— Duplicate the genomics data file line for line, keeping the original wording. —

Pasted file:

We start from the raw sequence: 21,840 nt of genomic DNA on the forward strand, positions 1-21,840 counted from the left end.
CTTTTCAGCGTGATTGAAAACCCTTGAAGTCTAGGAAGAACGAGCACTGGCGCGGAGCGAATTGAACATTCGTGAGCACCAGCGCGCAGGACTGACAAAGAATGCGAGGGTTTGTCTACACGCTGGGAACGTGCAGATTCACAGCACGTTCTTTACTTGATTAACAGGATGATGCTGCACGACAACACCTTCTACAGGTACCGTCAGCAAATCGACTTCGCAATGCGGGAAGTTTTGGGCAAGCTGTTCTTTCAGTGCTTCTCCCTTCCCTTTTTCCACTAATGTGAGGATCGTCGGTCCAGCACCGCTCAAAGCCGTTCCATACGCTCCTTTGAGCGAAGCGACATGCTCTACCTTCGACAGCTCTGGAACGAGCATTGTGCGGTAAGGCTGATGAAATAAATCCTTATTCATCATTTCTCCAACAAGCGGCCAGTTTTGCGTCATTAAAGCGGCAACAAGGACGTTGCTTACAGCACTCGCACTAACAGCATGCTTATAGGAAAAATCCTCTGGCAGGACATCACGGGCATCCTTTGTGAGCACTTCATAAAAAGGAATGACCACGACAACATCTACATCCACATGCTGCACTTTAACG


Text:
We start from the raw sequence: 21,840 nt of genomic DNA on the forward strand, positions 1-21,840 counted from the left end.
CTTTTCAGCGTGATTGAAAACCCTTGAAGTCTAGGAAGAACGAGCACTGGCGCGGAGCGAATTGAACATTCGTGAGCACCAGCGCGCAGGACTGACAAAGAATGCGAGGGTTTGTCTACACGCTGGGAACGTGCAGATTCACAGCACGTTCTTTACTTGATTAACAGGATGATGCTGCACGACAACACCTTCTACAGGTACCGTCAGCAAATCGACTTCGCAATGCGGGAAGTTTTGGGCAAGCTGTTCTTTCAGTGCTTCTCCCTTCCCTTTTTCCACTAATGTGAGGATCGTCGGTCCAGCACCGCTCAAAGCCGTTCCATACGCTCCTTTGAGCGAAGCGACATGCTCTACCTTCGACAGCTCTGGAACGAGCATTGTGCGGTAAGGCTGATGAAATAAATCCTTATTCATCATTTCTCCAACAAGCGGCCAGTTTTGCGTCATTAAAGCGGCAACAAGGACGTTGCTTACAGCACTCGCACTAACAGCATGCTTATAGGAAAAATCCTCTGGCAGGACATCACGGGCATCCTTTGTGAGCACTTCATAAAAAGGAATGACCACGACAACATCTACATCCACATGCTGCACTTTAACG